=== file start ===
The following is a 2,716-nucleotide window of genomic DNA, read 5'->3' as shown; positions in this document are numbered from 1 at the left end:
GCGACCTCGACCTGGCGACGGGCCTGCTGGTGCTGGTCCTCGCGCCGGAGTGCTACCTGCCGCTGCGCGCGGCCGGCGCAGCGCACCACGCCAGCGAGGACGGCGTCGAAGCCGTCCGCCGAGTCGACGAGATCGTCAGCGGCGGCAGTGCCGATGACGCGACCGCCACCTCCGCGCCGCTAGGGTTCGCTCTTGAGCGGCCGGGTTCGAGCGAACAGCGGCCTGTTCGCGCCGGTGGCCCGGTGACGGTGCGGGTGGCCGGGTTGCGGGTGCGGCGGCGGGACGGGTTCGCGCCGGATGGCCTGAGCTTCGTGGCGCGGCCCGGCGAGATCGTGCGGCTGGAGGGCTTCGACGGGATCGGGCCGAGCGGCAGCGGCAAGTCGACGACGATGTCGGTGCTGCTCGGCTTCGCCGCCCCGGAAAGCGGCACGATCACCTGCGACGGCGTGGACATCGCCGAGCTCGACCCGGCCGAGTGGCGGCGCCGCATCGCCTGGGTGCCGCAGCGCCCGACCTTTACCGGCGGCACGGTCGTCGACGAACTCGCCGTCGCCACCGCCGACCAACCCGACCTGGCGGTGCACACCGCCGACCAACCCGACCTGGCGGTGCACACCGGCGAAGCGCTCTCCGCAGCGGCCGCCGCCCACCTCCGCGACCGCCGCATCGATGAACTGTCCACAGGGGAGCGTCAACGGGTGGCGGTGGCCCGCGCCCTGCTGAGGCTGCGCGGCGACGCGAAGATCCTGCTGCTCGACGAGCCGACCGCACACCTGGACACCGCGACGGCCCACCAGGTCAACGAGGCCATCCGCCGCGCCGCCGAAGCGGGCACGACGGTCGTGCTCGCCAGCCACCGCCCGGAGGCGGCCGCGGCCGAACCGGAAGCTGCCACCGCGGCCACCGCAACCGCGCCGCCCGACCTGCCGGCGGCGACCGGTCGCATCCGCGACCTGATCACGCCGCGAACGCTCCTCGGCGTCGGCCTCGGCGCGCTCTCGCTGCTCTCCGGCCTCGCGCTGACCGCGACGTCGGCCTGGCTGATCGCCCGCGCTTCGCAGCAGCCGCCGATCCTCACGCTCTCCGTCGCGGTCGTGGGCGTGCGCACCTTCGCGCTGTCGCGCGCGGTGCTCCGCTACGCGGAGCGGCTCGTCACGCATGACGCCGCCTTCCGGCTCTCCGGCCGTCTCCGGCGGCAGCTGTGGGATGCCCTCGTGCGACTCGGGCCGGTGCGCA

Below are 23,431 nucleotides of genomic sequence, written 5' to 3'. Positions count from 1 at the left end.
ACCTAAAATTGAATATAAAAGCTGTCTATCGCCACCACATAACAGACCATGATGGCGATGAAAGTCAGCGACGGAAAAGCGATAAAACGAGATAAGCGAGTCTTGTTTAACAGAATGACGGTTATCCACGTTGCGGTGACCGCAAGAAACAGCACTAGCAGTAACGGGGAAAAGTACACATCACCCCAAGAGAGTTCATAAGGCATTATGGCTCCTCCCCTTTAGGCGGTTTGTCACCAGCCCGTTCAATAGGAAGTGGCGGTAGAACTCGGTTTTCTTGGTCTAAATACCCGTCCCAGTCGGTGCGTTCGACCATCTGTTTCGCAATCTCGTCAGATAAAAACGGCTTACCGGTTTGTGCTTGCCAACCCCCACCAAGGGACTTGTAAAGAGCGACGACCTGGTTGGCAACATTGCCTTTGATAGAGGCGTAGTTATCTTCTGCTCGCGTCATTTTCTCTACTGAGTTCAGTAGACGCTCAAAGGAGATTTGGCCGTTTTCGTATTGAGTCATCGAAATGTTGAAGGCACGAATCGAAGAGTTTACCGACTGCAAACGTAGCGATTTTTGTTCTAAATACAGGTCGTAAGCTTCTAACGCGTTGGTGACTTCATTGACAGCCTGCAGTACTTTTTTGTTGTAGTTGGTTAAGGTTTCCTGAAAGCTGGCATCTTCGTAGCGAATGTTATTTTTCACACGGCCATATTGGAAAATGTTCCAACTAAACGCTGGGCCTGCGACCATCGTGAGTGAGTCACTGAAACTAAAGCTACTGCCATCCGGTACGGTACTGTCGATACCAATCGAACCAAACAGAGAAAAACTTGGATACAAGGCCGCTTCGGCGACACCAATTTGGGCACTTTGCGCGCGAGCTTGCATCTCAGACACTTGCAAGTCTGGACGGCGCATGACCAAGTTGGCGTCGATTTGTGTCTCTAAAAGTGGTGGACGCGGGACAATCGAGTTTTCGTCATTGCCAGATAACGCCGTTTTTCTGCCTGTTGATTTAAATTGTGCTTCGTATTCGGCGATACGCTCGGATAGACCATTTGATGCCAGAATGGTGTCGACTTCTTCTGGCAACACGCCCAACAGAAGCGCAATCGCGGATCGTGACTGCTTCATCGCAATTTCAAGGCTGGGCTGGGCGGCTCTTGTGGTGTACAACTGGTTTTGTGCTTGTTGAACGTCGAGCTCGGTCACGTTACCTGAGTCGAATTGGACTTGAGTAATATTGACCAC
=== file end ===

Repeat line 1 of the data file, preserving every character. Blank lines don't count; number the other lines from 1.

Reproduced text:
The following is a 2,716-nucleotide window of genomic DNA, read 5'->3' as shown; positions in this document are numbered from 1 at the left end: